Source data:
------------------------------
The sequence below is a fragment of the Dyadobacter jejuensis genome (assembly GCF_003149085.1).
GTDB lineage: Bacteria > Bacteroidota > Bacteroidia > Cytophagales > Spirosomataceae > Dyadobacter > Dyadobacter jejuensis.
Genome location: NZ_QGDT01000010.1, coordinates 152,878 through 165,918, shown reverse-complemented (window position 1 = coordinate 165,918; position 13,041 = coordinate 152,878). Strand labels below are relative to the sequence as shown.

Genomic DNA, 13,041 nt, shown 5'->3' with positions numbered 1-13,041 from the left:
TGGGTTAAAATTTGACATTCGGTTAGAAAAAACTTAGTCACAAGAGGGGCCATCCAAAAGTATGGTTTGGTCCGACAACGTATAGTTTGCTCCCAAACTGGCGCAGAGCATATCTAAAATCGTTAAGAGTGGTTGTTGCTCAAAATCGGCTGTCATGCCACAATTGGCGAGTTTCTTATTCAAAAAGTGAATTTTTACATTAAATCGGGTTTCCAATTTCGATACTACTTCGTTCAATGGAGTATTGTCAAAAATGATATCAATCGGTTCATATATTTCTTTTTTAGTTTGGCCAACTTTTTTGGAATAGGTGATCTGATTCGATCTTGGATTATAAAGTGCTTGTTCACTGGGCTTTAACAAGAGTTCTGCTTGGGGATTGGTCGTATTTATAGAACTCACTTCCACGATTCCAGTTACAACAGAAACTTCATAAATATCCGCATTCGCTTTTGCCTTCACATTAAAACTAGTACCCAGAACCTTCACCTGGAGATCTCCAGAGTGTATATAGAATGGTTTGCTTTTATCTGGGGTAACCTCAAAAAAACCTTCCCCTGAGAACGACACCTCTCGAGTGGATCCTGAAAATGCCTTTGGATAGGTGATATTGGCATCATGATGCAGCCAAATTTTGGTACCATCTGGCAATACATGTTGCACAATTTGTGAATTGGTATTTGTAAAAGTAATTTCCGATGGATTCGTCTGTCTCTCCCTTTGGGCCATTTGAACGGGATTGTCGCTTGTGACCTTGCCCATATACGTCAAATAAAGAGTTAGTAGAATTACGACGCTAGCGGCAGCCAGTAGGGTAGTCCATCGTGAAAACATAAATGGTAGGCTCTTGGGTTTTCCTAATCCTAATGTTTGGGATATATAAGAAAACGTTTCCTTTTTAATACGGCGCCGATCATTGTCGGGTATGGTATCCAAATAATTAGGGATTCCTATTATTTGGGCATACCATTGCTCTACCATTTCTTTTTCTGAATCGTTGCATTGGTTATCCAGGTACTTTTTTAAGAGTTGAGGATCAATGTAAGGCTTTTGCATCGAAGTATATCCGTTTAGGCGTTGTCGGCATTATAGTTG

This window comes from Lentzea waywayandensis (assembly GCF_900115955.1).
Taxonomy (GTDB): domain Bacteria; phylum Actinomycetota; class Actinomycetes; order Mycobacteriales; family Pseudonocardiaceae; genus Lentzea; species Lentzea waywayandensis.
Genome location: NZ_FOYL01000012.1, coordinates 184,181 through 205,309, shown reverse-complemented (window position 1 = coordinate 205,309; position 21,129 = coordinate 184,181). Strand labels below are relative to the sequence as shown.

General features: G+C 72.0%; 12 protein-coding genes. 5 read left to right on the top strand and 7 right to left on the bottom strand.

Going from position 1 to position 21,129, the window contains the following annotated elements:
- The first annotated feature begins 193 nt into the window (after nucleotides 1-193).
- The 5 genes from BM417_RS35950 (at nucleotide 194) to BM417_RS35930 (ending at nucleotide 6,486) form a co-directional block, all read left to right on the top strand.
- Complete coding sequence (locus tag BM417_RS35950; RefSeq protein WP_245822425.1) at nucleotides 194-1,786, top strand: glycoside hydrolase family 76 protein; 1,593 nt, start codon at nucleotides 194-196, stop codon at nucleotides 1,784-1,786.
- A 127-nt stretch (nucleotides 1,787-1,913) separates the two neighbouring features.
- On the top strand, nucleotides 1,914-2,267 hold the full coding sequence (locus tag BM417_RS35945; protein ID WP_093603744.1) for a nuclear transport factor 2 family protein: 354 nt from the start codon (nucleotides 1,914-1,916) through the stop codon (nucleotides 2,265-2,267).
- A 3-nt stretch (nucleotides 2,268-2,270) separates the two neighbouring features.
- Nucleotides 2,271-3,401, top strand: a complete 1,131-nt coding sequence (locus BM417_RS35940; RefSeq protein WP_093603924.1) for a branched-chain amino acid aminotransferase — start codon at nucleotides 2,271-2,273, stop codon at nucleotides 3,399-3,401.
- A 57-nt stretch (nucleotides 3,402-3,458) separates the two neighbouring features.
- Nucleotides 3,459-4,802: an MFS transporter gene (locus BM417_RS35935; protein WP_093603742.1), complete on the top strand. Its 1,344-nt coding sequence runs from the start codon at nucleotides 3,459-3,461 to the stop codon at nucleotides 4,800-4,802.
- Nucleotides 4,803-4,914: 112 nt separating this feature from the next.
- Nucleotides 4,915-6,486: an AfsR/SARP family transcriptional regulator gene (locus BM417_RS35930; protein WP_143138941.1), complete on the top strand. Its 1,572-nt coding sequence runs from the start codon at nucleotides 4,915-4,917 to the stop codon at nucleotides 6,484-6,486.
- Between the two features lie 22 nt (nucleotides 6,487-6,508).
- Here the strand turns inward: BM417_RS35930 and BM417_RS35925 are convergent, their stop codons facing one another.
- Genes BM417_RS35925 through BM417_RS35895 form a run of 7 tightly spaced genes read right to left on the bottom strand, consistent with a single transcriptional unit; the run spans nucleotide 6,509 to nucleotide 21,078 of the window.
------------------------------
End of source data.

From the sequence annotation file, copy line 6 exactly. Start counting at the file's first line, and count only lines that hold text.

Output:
This window comes from Lentzea waywayandensis (assembly GCF_900115955.1).